The Medford facility, which employed 75 workers in 1889, was one of three of the Anderson Company – the other two were in Chicago and New York. At their three plants, the Anderson Company produced a total of over 300,000 bricks a day in the 1890s, through a highly mechanized system they developed in-house. Green, unburned bricks were led through a series of tunnel kilns, heated by a perpetual fire fed by crude oil and hot enough to melt steel. The Glenwood facility alone contained eight steam-powered kilns. The quantity of bricks produced in this manner represented a major fuel efficiency over conventional brick production. 

The New England-Anderson Pressed Brick Works followed a robust brick-making tradition already established in this part of Medford. Brick production took place here as early as the mid seventeenth century, and it was Medford’s chief business for over a century during the colonial period. By the nineteenth century the Bay State Brick Works, later the New England Brick Works, produced tens of millions of bricks annually at a large plant on the western side of Riverside Avenue. 

But the New England-Anderson Brick Works seem to not have occupied the Glenwood buildings long. A newspaper report in 1896 referred to empty buildings in the area. In fact, the vacant factory had attracted the attention of the police, who broke up a major dog-fighting ring in the building in March of that year. The factory’s distinctive architecture, consisting of a large room adjoined by many small windowless kilns, provided numerous hiding places that hampered the police in their effort to pursue the criminals. 

Forty-four people were arrested in a raid on the facility and one was shot and fatally wounded while trying to escape. The dogs, still fighting at the time of the raid, could not be separated or subdued and were also killed. All arrested pleaded guilty and were fined between $20 and $25. Two years later the complex was property of the Attleboro Savings Bank.

To be continued . . .

(Most of this history is taken from our surveyor’s Form A for the Glenwood Industrial Area, available here.)

Comments on 970 Fellsway

As we’ve mentioned here before, the Historical Commission is often asked for “site review” comments on potential redevelopment projects. Three of our commissioners attended a site visit at 970 Fellsway (near Amaranth and Myrtle Streets) last week and took these lovely photos.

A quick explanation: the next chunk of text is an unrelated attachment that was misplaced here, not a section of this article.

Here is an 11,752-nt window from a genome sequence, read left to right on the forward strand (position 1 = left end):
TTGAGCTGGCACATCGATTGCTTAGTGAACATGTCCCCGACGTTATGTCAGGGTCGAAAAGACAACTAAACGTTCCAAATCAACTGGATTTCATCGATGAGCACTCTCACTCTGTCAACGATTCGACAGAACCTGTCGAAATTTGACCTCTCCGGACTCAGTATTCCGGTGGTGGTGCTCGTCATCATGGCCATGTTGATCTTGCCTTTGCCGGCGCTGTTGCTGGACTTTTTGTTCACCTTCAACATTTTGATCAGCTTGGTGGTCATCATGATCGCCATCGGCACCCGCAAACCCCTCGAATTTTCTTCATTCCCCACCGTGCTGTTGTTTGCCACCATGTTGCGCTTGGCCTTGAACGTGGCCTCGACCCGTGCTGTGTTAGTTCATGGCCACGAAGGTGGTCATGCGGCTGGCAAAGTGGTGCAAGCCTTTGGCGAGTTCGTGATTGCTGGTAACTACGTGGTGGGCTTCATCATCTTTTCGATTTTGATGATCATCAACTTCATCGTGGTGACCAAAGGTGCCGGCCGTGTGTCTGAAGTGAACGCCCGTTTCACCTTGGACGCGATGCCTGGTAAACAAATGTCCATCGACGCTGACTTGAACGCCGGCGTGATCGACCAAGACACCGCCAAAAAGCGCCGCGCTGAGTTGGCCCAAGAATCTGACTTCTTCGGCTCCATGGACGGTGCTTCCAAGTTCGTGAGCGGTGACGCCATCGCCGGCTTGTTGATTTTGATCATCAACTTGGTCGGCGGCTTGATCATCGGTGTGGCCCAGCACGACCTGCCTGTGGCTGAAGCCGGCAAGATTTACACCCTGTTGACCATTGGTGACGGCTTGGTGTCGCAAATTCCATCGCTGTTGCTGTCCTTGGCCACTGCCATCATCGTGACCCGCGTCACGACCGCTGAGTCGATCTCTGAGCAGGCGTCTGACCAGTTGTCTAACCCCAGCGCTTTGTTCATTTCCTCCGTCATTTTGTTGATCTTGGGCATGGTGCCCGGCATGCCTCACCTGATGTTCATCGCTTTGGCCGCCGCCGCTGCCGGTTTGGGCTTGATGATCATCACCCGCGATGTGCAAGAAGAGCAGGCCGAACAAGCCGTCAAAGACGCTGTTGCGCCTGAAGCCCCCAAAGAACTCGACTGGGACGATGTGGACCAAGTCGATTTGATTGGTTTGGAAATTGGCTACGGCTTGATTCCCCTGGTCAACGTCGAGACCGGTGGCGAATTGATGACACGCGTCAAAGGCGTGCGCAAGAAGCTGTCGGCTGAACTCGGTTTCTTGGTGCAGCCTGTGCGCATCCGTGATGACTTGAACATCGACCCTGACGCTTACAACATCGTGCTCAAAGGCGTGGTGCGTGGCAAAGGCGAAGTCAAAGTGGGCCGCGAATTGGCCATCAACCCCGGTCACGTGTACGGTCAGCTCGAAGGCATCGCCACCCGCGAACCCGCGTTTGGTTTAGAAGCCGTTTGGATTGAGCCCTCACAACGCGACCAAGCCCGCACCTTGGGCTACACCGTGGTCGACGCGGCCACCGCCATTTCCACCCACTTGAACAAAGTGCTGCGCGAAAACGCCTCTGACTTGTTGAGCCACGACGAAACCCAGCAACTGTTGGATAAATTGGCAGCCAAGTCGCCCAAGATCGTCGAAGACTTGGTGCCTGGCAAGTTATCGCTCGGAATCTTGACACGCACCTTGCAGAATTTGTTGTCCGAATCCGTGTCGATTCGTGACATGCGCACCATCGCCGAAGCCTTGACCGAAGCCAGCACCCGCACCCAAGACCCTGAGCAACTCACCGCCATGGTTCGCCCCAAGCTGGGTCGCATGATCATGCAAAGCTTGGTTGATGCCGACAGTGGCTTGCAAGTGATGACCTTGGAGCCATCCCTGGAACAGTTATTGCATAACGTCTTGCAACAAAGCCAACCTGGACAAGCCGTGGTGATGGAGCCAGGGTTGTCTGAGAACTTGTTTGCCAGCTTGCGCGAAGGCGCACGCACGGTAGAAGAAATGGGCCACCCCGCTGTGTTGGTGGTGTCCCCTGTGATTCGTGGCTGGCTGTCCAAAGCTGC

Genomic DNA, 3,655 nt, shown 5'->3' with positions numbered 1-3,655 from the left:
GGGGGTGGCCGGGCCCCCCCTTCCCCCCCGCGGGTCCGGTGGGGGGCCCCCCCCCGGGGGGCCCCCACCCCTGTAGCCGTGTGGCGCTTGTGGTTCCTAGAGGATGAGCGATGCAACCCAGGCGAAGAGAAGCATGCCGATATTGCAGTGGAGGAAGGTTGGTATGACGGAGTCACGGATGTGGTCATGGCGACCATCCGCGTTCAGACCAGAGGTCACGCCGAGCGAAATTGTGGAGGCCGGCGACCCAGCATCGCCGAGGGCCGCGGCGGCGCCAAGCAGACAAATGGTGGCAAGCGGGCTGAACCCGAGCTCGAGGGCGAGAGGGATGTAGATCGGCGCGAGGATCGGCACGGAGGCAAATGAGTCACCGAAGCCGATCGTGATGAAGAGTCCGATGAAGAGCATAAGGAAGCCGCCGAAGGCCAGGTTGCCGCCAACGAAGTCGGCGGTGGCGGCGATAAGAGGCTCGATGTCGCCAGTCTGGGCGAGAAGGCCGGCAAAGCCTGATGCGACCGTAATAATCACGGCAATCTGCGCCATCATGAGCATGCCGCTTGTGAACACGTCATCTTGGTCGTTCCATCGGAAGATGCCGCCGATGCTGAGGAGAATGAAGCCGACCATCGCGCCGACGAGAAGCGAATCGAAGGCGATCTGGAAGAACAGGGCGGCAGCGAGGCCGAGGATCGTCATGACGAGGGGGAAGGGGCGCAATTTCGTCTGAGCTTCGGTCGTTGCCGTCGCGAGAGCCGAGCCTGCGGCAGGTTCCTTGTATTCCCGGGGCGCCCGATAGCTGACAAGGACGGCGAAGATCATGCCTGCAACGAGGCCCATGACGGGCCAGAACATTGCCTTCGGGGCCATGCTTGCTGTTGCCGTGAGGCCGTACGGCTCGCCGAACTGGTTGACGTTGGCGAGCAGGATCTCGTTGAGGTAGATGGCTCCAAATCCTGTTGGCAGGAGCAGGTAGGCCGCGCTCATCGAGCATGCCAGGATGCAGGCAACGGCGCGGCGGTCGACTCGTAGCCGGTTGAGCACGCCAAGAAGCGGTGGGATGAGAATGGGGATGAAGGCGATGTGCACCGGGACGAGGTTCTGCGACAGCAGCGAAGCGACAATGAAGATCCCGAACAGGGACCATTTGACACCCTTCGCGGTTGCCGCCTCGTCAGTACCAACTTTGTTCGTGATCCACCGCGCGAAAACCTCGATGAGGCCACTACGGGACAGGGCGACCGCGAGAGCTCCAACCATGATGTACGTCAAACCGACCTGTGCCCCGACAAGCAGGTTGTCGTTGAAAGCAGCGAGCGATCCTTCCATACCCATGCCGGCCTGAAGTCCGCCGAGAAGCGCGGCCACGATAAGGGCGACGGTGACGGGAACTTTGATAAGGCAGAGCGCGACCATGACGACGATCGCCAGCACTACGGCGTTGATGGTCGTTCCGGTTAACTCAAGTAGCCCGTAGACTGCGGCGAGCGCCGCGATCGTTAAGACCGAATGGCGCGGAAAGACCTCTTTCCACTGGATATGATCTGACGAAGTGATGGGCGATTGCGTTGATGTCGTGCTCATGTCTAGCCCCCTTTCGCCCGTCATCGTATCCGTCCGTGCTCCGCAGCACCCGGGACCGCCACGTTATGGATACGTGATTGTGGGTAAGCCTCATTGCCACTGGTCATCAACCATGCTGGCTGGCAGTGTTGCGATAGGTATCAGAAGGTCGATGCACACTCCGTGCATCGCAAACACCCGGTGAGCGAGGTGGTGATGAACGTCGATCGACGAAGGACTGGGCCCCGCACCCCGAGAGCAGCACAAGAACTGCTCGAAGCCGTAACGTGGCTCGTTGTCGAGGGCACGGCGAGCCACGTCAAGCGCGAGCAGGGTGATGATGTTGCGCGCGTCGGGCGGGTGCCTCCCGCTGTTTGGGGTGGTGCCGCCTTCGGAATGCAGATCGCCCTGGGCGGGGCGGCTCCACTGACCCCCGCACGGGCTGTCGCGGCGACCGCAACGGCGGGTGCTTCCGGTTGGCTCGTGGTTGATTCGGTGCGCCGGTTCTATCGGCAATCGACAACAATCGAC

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But why all the beautiful parquet brickwork at this old Glenwood industrial site across the street from BJs? What’s the story and is it worth preserving? 

Plans are available for public comment through the Office of Community Development at Medford City Hall. 

Brooks Park Presentations

If you missed our November info meeting about the Brooks Park, or if you just want to take in all that information more slowly, we now have the presentation slides available to share!

Here they are, in PDF form – Brooks Park Info Meeting Presentation Slides

brooks house wall.png

Maps, and the history of the property’s ownership and uses, were discussed by landscape architect Peter Hedlund.

Richard Iron, a masonry preservationist gave an analysis of the present condition of the Old Slave Wall (with photos), and some general history of bricks and brickmaking in New England (with bricks!).

Finally, the archeological potential of the site was discussed by Suzanne Cherau, a Senior Archeologist and Principal Investigator from the Public Archeology Laboratory.

The videos of each presentation are coming soon – the audio is helpful to listen to as you flip through the slides.

Cincotti’s Redevelopment Plans

We’ll be discussing the redevelopment plans for 421 High St (formerly the location of Cincotti Funeral Home, in West Medford) at our upcoming November meeting. Public input has been important to the process so far, and the current version of the developer’s plans are available here –

 417-421 High Street Plans

The rest of the meeting agenda isn’t finalized yet, but our November meeting will be held on Monday, Nov 18 at 7 PM in City Hall Room 201; it’s a week later than usual because of the Veterans’ Day holiday.

Street View of 421 High Street

A Google street view of the Funeral Home.

According to the report from our architectural historians, the building was a large single-family home until the 1950s, when it became the property of Concetta Cincotti, “daughter of Italian immigrant Ciro Cincotti (1883-1963), who operated a funeral home first in Boston’s North End, and later moved the business to Medford.”  Historical Commission members walked through the building this fall, and although the interior has some interesting details, the building is, inside and out, “heavily altered,” as the Form B (below) puts it.

421 High Street MHC Form B